You understand the dangers of smoking, texting as you drive and walking down dark allies on your own at night. You know it’s foolish and potentially dangerous to engage in these behaviours. But perhaps you’re less aware of the dangers of highlighting (and underlining).
For most students, highlighting and underlining information feels so natural and normal that the suggestion it could be dangerous seems completely absurd.
But research studies show highlighting (as a study technique) is largely ineffective, especially if you go nuts and highlight every single sentence!
What’s the problem with highlighting?
Highlighting can give you an ‘illusion of competence’. When you highlight text you tend to think the information has transferred from the page into your brain when often it hasn’t.
Another problem with highlighting is that it draws your attention to specific concepts rather than encouraging you to think about the connections between different ideas.
But the biggest problem with highlighting is that it prevents you from using more effective study strategies. If you are busily highlighting ideas, chances are you’re not going to be creating visual notes or writing paraphrased notes in the margins.
No better than reading the material
Unless you’re incredibly disciplined, we all know how easy it is to get carried away with those glorious fluorescent colours.
As Dunlosky et al. (2013) explain the reason many of us enjoy highlighting so much as a study technique is because it is “simple to use, does not entail training, and does not require students to invest much time beyond what is already required for reading the material”.
But they also state:
“..most studies have shown no benefit of highlighting (as is typically used) over and above the benefit of simply reading”.
One of those studies was conducted by Fowler and Barker back in 1974. In this study that assessed the benefits of highlighting, students had to read articles about boredom and city life. The students were allocated to one of three groups:
1) Control group: they only read the articles (no highlighting allowed);
2) Active highlighting group: they could highlight information as much of the text as they liked; and
3) Passive highlighting group: they could read text that had already been highlighted by participants in group 2.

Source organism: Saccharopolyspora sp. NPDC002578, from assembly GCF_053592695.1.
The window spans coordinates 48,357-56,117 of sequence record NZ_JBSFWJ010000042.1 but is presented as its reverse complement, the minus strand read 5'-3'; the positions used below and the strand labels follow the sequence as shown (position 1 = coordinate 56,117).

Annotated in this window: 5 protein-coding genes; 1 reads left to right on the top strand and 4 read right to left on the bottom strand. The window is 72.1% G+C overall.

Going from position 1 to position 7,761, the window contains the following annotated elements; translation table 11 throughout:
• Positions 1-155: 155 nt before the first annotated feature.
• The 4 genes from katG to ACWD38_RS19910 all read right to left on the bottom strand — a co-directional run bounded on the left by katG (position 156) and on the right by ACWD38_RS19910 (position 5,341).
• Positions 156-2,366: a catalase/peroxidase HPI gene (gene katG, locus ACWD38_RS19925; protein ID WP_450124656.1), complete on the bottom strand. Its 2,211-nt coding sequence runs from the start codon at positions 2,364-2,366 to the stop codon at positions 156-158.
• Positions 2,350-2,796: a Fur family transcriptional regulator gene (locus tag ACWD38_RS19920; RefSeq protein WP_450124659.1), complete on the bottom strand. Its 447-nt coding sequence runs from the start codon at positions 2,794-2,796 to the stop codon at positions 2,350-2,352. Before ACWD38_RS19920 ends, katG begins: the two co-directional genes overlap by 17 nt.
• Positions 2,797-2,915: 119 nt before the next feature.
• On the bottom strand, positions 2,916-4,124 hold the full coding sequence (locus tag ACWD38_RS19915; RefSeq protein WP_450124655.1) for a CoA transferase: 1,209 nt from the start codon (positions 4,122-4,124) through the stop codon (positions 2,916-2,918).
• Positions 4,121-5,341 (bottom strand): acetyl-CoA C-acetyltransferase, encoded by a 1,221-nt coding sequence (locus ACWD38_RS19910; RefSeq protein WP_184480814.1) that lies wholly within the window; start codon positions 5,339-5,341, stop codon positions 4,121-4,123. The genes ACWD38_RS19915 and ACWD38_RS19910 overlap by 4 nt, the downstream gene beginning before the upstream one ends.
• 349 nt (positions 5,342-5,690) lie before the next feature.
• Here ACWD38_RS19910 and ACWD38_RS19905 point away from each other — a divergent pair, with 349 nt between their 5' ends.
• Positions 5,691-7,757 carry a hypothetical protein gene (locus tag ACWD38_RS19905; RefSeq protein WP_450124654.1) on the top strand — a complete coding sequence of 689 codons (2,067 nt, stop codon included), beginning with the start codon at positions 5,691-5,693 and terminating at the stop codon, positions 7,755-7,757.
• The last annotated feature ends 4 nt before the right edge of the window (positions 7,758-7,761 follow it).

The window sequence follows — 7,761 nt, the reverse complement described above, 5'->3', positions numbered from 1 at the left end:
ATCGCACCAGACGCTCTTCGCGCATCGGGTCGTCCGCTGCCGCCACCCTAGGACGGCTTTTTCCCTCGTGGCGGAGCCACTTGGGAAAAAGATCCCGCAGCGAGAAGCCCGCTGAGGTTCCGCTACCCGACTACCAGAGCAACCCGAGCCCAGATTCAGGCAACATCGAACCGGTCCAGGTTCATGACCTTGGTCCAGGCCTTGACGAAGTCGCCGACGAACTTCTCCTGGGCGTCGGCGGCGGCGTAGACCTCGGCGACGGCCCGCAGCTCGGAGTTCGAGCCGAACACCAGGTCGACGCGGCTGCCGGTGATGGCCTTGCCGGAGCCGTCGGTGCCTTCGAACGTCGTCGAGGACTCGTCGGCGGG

The students in each group studied the articles for one hour. One week later, the students took a multiple-choice test.
How did each of the groups go on the test?
Well, the highlighting groups (both active and passive) did no better than the control group. A pretty depressing result for highlighter junkies, eh?
But there’s more to this…
When the researchers looked at the results of the two highlighting groups (active and passive) in detail, the researchers saw the effects highlighting had on cognitive processing. Here’s what they found:
The active highlighting group performed better on test items that related to the text they had highlighted but they struggled with test questions that related to information they had not highlighted.
So what is a student to do?
After all, you can’t just go highlight everything, as that’s not effective at all.
Researchers suggest that highlighting is so ineffective that students would be better off ditching their highlighter pens for more effective study techniques.
But they also acknowledge this may difficult. Why?
Because students love their highlighter pens. They aren’t prepared to give them up so easily!
If this is indeed the case for you, it’s time to focus on exercising a little restraint with your highlighter pens.
Here’s the thing: The more text you highlight, the more problems you’re going to run into.
Remember, the whole point of highlighting is to make the text distinctive. To make important ideas stand out. If everything is highlighted you’ll be less likely to remember any of it.
The key thing is to look for the main ideas in a text and only highlight those. Some studies have found that restricting students to only highlighting one sentence per paragraph resulted in better retention of information that was underlined.
Personally, I believe variety is the key to keeping your studies interesting. I am a visual note taker, but sometimes (especially when I’m tired) I just can’t be bothered mind mapping. This is when I switch to disciplined highlighting and drawing little pictures and notes in the margins.
Students enter the danger/ineffective zone when they rely on highlighting as their number 1, go to study strategy. You want to arm yourself with a diverse range of strategies and be able to draw on each strategy depending on the type of work you need to do and your energy levels.
So if you’re someone who tends to rely a lot on your highlighter pens, maybe it’s time to give those pens a rest and test some other techniques such as mind mapping.
Dunlosky, J., Rawson, K. A., Marsh, E. J., Nathan, M. J., & Willingham, D. T. (2013). Improving students’ learning with effective learning techniques promising directions from cognitive and educational psychology. Psychological Science in the Public Interest, 14(1), 4-58.
Fowler, R. L., & Barker, A. S. (1974). Effectiveness of highlighting for retention of text material. Journal of Applied Psychology, 59, 358–364.